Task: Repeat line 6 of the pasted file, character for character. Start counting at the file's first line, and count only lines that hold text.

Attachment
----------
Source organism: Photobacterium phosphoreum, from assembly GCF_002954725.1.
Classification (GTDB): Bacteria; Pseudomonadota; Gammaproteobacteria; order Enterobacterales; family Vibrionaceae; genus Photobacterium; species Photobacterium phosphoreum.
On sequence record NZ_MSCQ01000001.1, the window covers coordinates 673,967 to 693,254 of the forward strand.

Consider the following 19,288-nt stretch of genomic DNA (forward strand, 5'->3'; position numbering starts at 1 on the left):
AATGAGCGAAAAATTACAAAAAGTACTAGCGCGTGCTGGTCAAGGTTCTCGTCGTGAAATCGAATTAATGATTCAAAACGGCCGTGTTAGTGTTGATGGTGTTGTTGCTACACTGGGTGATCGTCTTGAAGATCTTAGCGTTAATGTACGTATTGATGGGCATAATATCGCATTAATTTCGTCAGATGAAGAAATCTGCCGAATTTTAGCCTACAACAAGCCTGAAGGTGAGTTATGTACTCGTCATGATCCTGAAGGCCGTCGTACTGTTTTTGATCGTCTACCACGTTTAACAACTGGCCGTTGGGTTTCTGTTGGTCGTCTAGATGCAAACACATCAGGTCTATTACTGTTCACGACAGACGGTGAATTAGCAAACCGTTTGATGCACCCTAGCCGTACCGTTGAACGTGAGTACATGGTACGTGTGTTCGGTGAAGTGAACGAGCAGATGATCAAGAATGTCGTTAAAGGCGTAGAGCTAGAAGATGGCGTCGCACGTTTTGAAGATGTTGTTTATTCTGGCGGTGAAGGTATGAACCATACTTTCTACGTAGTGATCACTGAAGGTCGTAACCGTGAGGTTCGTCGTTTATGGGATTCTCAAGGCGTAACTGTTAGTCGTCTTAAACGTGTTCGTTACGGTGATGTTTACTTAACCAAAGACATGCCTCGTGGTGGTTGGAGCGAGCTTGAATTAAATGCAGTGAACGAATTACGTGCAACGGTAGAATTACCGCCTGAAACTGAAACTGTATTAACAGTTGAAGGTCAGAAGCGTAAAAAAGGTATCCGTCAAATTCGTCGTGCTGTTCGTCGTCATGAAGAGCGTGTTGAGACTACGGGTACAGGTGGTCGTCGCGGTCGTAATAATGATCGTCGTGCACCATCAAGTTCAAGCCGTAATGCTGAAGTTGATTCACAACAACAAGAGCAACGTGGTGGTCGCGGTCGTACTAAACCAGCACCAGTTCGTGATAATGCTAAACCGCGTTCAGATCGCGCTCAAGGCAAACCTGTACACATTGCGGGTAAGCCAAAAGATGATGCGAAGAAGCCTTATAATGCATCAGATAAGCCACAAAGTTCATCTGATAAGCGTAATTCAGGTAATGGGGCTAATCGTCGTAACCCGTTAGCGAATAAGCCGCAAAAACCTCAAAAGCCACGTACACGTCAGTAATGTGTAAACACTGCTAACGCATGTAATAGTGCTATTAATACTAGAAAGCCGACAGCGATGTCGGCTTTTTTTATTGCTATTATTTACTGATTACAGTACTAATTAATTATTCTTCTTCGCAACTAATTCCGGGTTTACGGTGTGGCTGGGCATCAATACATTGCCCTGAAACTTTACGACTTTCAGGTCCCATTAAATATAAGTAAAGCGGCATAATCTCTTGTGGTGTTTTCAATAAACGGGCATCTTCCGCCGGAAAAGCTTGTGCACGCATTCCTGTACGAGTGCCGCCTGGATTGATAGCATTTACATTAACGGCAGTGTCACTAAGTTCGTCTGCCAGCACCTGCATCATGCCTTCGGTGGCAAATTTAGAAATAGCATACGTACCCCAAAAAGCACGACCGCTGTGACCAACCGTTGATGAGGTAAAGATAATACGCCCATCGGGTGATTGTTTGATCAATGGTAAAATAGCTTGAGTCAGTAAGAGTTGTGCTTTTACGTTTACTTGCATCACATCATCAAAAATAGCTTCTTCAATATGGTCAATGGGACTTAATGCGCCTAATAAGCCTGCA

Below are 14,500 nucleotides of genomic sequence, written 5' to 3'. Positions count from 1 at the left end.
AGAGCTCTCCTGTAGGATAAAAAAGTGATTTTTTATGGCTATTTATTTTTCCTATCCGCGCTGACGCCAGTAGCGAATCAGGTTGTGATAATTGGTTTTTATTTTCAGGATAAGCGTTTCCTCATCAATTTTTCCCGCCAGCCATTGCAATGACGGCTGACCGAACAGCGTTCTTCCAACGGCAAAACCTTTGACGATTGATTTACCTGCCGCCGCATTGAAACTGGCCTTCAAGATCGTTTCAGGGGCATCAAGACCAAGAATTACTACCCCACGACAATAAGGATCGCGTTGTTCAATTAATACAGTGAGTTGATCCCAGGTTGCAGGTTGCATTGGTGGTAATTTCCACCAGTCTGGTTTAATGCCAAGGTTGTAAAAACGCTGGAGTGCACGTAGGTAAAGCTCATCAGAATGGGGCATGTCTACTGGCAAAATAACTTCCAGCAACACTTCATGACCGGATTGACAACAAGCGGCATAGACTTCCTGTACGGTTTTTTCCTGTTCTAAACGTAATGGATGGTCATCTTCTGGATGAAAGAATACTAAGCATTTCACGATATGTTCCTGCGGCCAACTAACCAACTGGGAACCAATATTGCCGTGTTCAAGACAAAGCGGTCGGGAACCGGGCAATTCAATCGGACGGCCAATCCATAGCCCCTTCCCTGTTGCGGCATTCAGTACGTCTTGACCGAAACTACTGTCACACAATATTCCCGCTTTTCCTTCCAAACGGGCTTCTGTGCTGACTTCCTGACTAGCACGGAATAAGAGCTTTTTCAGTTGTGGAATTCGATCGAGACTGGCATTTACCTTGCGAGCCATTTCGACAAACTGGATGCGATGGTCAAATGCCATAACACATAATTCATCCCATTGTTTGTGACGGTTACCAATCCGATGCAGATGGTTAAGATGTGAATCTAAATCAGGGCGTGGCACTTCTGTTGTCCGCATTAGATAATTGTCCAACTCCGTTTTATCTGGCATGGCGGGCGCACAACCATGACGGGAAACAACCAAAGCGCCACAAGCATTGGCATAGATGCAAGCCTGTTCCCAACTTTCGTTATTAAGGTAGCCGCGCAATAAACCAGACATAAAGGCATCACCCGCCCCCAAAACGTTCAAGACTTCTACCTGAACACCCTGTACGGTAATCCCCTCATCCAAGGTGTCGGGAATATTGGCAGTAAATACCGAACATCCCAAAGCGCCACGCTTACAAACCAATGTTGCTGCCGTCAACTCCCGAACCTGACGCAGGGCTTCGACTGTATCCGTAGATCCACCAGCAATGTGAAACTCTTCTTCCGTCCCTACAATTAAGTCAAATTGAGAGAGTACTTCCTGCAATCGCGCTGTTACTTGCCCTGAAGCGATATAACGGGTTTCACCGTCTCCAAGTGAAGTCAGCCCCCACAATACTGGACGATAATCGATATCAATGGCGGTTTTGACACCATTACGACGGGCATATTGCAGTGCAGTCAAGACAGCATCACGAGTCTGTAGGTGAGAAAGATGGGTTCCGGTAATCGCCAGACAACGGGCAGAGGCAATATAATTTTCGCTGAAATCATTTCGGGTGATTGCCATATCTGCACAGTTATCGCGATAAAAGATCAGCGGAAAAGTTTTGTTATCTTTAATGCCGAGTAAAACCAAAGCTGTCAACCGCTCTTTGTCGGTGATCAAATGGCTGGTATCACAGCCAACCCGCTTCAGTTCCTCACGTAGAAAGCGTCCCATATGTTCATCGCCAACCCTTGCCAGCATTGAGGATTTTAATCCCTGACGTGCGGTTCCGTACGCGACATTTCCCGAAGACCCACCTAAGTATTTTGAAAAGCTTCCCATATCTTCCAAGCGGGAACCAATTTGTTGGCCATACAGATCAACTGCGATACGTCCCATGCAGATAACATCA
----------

Below are 14,500 nucleotides of genomic sequence, written 5' to 3'. Positions count from 1 at the left end.